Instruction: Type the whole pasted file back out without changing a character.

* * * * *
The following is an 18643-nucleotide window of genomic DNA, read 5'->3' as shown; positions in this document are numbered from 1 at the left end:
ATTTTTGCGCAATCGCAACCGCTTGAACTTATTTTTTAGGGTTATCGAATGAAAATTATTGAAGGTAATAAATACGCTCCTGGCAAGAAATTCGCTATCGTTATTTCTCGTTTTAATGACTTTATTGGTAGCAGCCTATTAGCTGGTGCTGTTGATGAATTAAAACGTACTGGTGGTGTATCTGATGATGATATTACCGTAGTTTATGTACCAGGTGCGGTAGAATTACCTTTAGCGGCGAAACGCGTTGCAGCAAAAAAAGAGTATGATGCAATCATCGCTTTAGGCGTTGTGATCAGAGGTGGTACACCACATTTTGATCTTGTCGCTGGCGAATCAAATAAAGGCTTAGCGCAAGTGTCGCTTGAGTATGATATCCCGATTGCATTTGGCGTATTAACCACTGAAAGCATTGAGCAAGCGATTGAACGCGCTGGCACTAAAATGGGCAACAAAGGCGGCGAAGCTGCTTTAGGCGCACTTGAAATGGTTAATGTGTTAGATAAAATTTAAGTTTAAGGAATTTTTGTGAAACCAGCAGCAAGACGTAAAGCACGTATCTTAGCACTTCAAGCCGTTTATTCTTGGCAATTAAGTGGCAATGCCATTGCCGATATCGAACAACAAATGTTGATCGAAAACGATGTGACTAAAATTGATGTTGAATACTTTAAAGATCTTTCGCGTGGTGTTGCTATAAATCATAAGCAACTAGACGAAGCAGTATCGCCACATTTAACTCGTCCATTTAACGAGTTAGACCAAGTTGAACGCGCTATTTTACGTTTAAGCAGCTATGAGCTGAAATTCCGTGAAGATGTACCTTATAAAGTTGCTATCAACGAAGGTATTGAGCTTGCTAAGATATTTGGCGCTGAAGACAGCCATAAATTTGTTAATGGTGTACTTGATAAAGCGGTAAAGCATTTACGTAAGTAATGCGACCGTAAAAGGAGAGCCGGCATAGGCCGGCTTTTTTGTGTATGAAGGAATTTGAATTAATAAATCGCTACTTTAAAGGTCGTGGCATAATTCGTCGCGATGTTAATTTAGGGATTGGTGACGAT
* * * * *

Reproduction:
The following is an 18643-nucleotide window of genomic DNA, read 5'->3' as shown; positions in this document are numbered from 1 at the left end:
ATTTTTGCGCAATCGCAACCGCTTGAACTTATTTTTTAGGGTTATCGAATGAAAATTATTGAAGGTAATAAATACGCTCCTGGCAAGAAATTCGCTATCGTTATTTCTCGTTTTAATGACTTTATTGGTAGCAGCCTATTAGCTGGTGCTGTTGATGAATTAAAACGTACTGGTGGTGTATCTGATGATGATATTACCGTAGTTTATGTACCAGGTGCGGTAGAATTACCTTTAGCGGCGAAACGCGTTGCAGCAAAAAAAGAGTATGATGCAATCATCGCTTTAGGCGTTGTGATCAGAGGTGGTACACCACATTTTGATCTTGTCGCTGGCGAATCAAATAAAGGCTTAGCGCAAGTGTCGCTTGAGTATGATATCCCGATTGCATTTGGCGTATTAACCACTGAAAGCATTGAGCAAGCGATTGAACGCGCTGGCACTAAAATGGGCAACAAAGGCGGCGAAGCTGCTTTAGGCGCACTTGAAATGGTTAATGTGTTAGATAAAATTTAAGTTTAAGGAATTTTTGTGAAACCAGCAGCAAGACGTAAAGCACGTATCTTAGCACTTCAAGCCGTTTATTCTTGGCAATTAAGTGGCAATGCCATTGCCGATATCGAACAACAAATGTTGATCGAAAACGATGTGACTAAAATTGATGTTGAATACTTTAAAGATCTTTCGCGTGGTGTTGCTATAAATCATAAGCAACTAGACGAAGCAGTATCGCCACATTTAACTCGTCCATTTAACGAGTTAGACCAAGTTGAACGCGCTATTTTACGTTTAAGCAGCTATGAGCTGAAATTCCGTGAAGATGTACCTTATAAAGTTGCTATCAACGAAGGTATTGAGCTTGCTAAGATATTTGGCGCTGAAGACAGCCATAAATTTGTTAATGGTGTACTTGATAAAGCGGTAAAGCATTTACGTAAGTAATGCGACCGTAAAAGGAGAGCCGGCATAGGCCGGCTTTTTTGTGTATGAAGGAATTTGAATTAATAAATCGCTACTTTAAAGGTCGTGGCATAATTCGTCGCGATGTTAATTTAGGGATTGGTGACGAT